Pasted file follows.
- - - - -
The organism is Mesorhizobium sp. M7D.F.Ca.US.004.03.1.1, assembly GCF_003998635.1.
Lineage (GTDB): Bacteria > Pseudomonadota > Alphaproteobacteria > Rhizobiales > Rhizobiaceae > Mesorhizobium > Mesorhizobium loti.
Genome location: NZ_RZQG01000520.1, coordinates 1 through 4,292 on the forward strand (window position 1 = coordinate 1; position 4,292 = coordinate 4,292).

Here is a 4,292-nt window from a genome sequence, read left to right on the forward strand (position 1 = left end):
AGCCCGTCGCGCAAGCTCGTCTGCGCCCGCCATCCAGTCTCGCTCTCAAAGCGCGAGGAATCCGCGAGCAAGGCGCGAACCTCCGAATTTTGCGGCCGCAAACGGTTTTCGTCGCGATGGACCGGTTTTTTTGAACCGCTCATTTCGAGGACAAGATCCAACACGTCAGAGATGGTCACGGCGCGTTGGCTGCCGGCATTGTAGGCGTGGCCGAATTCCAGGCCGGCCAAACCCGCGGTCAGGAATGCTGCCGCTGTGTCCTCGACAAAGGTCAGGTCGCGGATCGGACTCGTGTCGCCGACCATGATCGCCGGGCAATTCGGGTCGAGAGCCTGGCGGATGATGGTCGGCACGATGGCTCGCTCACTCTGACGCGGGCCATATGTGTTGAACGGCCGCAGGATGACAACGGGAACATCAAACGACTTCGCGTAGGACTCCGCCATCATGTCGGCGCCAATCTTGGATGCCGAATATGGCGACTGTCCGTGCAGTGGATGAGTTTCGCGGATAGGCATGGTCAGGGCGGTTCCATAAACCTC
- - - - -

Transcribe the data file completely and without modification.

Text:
The organism is Mesorhizobium sp. M7D.F.Ca.US.004.03.1.1, assembly GCF_003998635.1.
Lineage (GTDB): Bacteria > Pseudomonadota > Alphaproteobacteria > Rhizobiales > Rhizobiaceae > Mesorhizobium > Mesorhizobium loti.
Genome location: NZ_RZQG01000520.1, coordinates 1 through 4,292 on the forward strand (window position 1 = coordinate 1; position 4,292 = coordinate 4,292).

Here is a 4,292-nt window from a genome sequence, read left to right on the forward strand (position 1 = left end):
AGCCCGTCGCGCAAGCTCGTCTGCGCCCGCCATCCAGTCTCGCTCTCAAAGCGCGAGGAATCCGCGAGCAAGGCGCGAACCTCCGAATTTTGCGGCCGCAAACGGTTTTCGTCGCGATGGACCGGTTTTTTTGAACCGCTCATTTCGAGGACAAGATCCAACACGTCAGAGATGGTCACGGCGCGTTGGCTGCCGGCATTGTAGGCGTGGCCGAATTCCAGGCCGGCCAAACCCGCGGTCAGGAATGCTGCCGCTGTGTCCTCGACAAAGGTCAGGTCGCGGATCGGACTCGTGTCGCCGACCATGATCGCCGGGCAATTCGGGTCGAGAGCCTGGCGGATGATGGTCGGCACGATGGCTCGCTCACTCTGACGCGGGCCATATGTGTTGAACGGCCGCAGGATGACAACGGGAACATCAAACGACTTCGCGTAGGACTCCGCCATCATGTCGGCGCCAATCTTGGATGCCGAATATGGCGACTGTCCGTGCAGTGGATGAGTTTCGCGGATAGGCATGGTCAGGGCGGTTCCATAAACCTC